- PEP should be initiated as soon as possible and started no later than 72 hours after the exposure, ideally within 24 hours.
- The complete 28-day course of PEP should generally be prescribed and taken daily.
- A five-seven day PEP starter pack remains an option for emergency department presentations.
- In rural and remote settings and other settings where timely specialist advice is unavailable and the clinician cannot determine if, or how many, PEP drugs to prescribe after reviewing Table 2, patients should ideally be prescribed a three-drug starter pack. Where both third recommended PEP drugs are unavailable, prescribe a two-drug starter pack and seek timely specialist review.
- Referral of patients for an in-person or telephone consultation with a specialist PEP provider or prescribing clinician should occur as soon as possible and at least within four weeks of commencing PEP.
- Patients with ongoing HIV acquisition risk and who are agreeable should either be prescribed PrEP immediately or if 3-drug PEP has been prescribed, transitioned immediately from PEP to PrEP.
- If the source individual tests HIV negative on a fourth generation laboratory assay and has had no risk exposures for six weeks, then consideration can be given to discontinue the PEP course.
- Inform all patients of:
- lack of definitive evidence for the efficacy of PEP
- the likelihood that PEP may provide a high level of protection if taken daily for 28 days and initiated promptly
- possible mild transient side-effects and drug-drug interactions
- the importance of follow-up (see Table 4)
- the symptoms of HIV seroconversion and the need for immediate specialist review if they occur
- risk-reduction practices (condoms, clean injecting equipment) until final HIV test completed
- availability of psychosocial support
- transitioning from PEP directly onto PrEP for those at ongoing risk.
Initiation of PEP should occur within 72 hours of exposure to HIV; the earlier the better, and ideally, within 24 hours.
While anecdotal reports suggest potential benefits of emergency starter packs, including clinical review within the first week to ensure completed baseline pathology and to allow modification of inappropriate or poorly tolerated PEP regimens, there is some contradictory evidence when PEP is prescribed in a specialist setting. A systematic review and meta-analysis of outcomes of PEP initiation using starter packs (versus dispensing the full 28-day course) suggested that starter packs do not improve acceptance and may negatively affect completion of PEP, with almost 30% of those provided with a starter pack not returning for follow-up.25,50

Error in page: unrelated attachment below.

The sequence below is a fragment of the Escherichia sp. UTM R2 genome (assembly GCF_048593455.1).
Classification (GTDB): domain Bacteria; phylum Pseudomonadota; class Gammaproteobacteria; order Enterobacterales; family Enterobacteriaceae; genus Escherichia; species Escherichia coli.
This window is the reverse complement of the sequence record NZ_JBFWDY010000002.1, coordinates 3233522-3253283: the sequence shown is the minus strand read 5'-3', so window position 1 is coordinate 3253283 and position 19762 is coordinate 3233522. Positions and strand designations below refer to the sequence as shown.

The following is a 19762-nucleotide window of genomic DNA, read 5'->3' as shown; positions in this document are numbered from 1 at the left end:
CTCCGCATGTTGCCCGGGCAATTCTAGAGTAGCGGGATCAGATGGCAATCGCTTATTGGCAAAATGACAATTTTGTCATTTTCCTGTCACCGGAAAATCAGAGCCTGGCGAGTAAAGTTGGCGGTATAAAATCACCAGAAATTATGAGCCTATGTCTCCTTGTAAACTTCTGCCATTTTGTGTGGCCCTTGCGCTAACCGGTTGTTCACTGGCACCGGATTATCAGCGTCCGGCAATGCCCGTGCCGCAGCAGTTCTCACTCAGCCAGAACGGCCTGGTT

Pre-packaged PEP starter packs of 5-7 days remain an option for emergency department presentations, especially presentations in rural and remote settings where timely specialist advice may not be available.
In rural and remote settings, if the prescriber is uncertain how many PEP drugs should be prescribed (Table 2), it is recommended that the patient ideally be prescribed a three-drug starter pack. If a third recommended drug is not available, a two-drug starter pack may be prescribed. The PEP course can be ceased or modified once a specialist has been consulted. Otherwise, given the high tolerability of current PEP regimens, a complete 28-day supply should be prescribed at first presentation.
At the follow-up consultation, a discussion regarding HIV PrEP should occur (see the National PrEP Guidelines). If exposures are not isolated but ongoing, clinicians should consider offering PrEP immediately. If the person needs a three-drug PEP regimen, the PEP should be prescribed initially and then the individual should be supported to transition to PrEP after 28 days of three-drug PEP. The patient should be referred to an appropriate PrEP prescriber (PrEP prescribers can be located here).
If the source tests negative on a fourth generation laboratory assay and has had no risk exposures for the previous six weeks, then PEP cessation can be discussed with the patient.
Information to provide to patients when initiating PEP
- The lack of definitive evidence for the efficacy of PEP
- With timely initiation, strict medication adherence for 28 days, and avoidance of repeat risk exposures, PEP is likely to provide a high level of protection against HIV acquisition
- Possible mild and short-lived side-effects include nausea, vomiting, diarrhoea, abdominal pain, fatigue and headaches
- Possible drug interactions (see Drug-Drug Interactions with PEP medications)
- The importance of clinical follow-up, including HIV, STI, BBV and pregnancy testing (Table 4)
- The symptoms of HIV seroconversion (fever, sore throat, night sweats, lymphadenopathy, muscular aches and pains, and rash), with advice to urgently access specialist advice if these or any other symptoms occur
- Recommendation to adopt risk-reduction practices (including condoms for vaginal and anal intercourse and sterile injecting paraphernalia) until final HIV testing is complete post PEP completion
- Availability of psychosocial support
- Option for transitioning from PEP directly onto PrEP for those at ongoing risk